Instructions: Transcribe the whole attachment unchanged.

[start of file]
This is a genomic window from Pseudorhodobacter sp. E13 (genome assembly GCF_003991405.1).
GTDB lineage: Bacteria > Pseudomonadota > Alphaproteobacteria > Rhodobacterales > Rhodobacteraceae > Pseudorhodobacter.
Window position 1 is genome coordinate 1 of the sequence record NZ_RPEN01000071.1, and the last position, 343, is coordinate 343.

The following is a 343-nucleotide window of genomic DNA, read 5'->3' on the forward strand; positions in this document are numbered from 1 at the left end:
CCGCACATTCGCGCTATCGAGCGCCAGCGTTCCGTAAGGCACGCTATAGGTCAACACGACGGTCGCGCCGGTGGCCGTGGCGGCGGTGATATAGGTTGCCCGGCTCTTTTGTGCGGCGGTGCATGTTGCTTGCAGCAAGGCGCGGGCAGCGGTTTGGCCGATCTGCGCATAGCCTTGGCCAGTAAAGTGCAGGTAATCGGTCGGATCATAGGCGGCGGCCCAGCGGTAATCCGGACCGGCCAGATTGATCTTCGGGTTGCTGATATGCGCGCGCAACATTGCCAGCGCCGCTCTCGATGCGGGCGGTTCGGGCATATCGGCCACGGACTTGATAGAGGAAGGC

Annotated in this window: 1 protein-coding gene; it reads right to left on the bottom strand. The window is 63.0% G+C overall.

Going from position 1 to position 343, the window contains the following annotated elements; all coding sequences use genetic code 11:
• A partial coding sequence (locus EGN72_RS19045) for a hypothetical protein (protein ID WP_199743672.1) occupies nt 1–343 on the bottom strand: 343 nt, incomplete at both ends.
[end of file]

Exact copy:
This is a genomic window from Pseudorhodobacter sp. E13 (genome assembly GCF_003991405.1).
GTDB lineage: Bacteria > Pseudomonadota > Alphaproteobacteria > Rhodobacterales > Rhodobacteraceae > Pseudorhodobacter.
Window position 1 is genome coordinate 1 of the sequence record NZ_RPEN01000071.1, and the last position, 343, is coordinate 343.

The following is a 343-nucleotide window of genomic DNA, read 5'->3' on the forward strand; positions in this document are numbered from 1 at the left end:
CCGCACATTCGCGCTATCGAGCGCCAGCGTTCCGTAAGGCACGCTATAGGTCAACACGACGGTCGCGCCGGTGGCCGTGGCGGCGGTGATATAGGTTGCCCGGCTCTTTTGTGCGGCGGTGCATGTTGCTTGCAGCAAGGCGCGGGCAGCGGTTTGGCCGATCTGCGCATAGCCTTGGCCAGTAAAGTGCAGGTAATCGGTCGGATCATAGGCGGCGGCCCAGCGGTAATCCGGACCGGCCAGATTGATCTTCGGGTTGCTGATATGCGCGCGCAACATTGCCAGCGCCGCTCTCGATGCGGGCGGTTCGGGCATATCGGCCACGGACTTGATAGAGGAAGGC

Annotated in this window: 1 protein-coding gene; it reads right to left on the bottom strand. The window is 63.0% G+C overall.

Going from position 1 to position 343, the window contains the following annotated elements; all coding sequences use genetic code 11:
• A partial coding sequence (locus EGN72_RS19045) for a hypothetical protein (protein ID WP_199743672.1) occupies nt 1–343 on the bottom strand: 343 nt, incomplete at both ends.